Not merely did the experts not have the faintest clue about the series of turning points that were in store. In most cases, they would have struggled to identify who would be the leading actors in those turns. How could they? Only five years before 1979, Deng Xiaoping was in disgrace and living in a tractor repair shop, on the run from the rampaging Red Guards. The Ayatollah Khomeini was in exile in Iraq, soon to be shunted on to the Paris suburb of Neauphle-le-Château. In Britain, Margaret Thatcher was a rookie education minister, familiar to the public only as Thatcher the Milk Snatcher for having deprived younger pupils of free school milk. She had been promoted to the Cabinet mostly because she was a woman; the prime minister, Edward Heath, despised her as a garrulous nuisance. Karol Józef Wojtyła was archbishop of Cracow. The chances of his becoming the first non-Italian pope since Adrian VI in 1522 seemed slim. . . .

What had taken hold at a deeper level was the idea that we were living through “late capitalism.” It is remarkable how many economic classics of the 1930s and 1940s had predicted a short shelf life for capitalism as we knew it. Although no longer a Trotskyist by then, James Burnham in The Managerial Revolution opined that “the capitalist organization of society has entered its final years.” John Maynard Keynes predicted “the euthanasia of the rentier” and the disappearance of shareholder capital. Joseph Schumpeter predicted that, faced with the increasing hostility of the legislative and administrative environment, entrepreneurs and capitalists would eventually cease to function.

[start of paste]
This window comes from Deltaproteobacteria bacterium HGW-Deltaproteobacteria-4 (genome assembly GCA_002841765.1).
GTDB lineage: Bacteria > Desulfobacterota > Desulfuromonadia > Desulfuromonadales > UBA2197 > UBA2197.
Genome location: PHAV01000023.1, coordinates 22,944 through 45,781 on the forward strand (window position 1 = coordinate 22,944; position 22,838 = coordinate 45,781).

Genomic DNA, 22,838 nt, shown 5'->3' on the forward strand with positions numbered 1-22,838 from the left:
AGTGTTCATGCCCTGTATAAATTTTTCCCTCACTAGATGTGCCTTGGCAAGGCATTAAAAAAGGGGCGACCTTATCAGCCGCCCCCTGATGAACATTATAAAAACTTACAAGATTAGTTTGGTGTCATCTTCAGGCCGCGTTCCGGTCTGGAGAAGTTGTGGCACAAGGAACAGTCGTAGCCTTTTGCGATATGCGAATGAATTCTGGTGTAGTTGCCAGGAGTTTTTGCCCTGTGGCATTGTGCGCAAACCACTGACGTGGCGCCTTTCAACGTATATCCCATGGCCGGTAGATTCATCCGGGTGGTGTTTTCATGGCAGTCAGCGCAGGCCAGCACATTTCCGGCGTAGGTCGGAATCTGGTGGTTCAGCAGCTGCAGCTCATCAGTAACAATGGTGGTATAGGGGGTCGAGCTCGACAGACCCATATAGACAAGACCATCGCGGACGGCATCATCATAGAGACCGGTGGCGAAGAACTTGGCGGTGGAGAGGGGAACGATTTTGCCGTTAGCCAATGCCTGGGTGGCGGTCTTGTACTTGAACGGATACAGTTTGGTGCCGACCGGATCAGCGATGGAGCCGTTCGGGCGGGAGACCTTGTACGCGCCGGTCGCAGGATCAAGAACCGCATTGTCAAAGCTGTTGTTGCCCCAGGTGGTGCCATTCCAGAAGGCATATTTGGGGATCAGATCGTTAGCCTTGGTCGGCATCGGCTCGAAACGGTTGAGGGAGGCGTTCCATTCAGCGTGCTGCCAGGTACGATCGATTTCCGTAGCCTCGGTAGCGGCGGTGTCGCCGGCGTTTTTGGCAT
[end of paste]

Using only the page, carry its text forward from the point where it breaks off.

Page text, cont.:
With the ground so thoroughly prepared, it is not surprising that the claim that the Soviet system would soon bury ours should find such a receptive audience. Nor was the admiration for the achievements of a state-led economy confined to the Communist world. The admiration extended to the shah’s Iran as well as to Honecker’s East Germany.

There was, besides, an unconsciously patronizing assumption that, while Westerners might be inclined to “possessive individualism,” most people in the second and third worlds were more collectively minded. The Chinese were thought to be especially well adapted to real socialism, and there was much fascination with the progress of Mao’s great experiments, as shown by the success of William Hinton’s book Fanshen and David Hare’s play drawn from it. The go-getting behavior of the overseas Chinese seemed to have escaped notice.

In retrospect, what is so startling is the breakneck speed with which the mainland Chinese took to the market once Deng let them off the leash. As Caryl writes, only two years after Mao’s death Deng became supreme leader and was telling his confidant Yu Guangyuan that “we must work in the spirit of Meiji Japan and Peter the Great.” In no time at all, 98 percent of peasant holdings had in effect gone over to private operation. Throughout the 1980s China’s economy grew by nearly 10 percent a year. Today the percentage of economic assets in private hands in China is higher than in some European countries. With all China’s internal repression (on which it now spends more than it does on external defense), this was a genuine leap forward such as the world has seldom seen.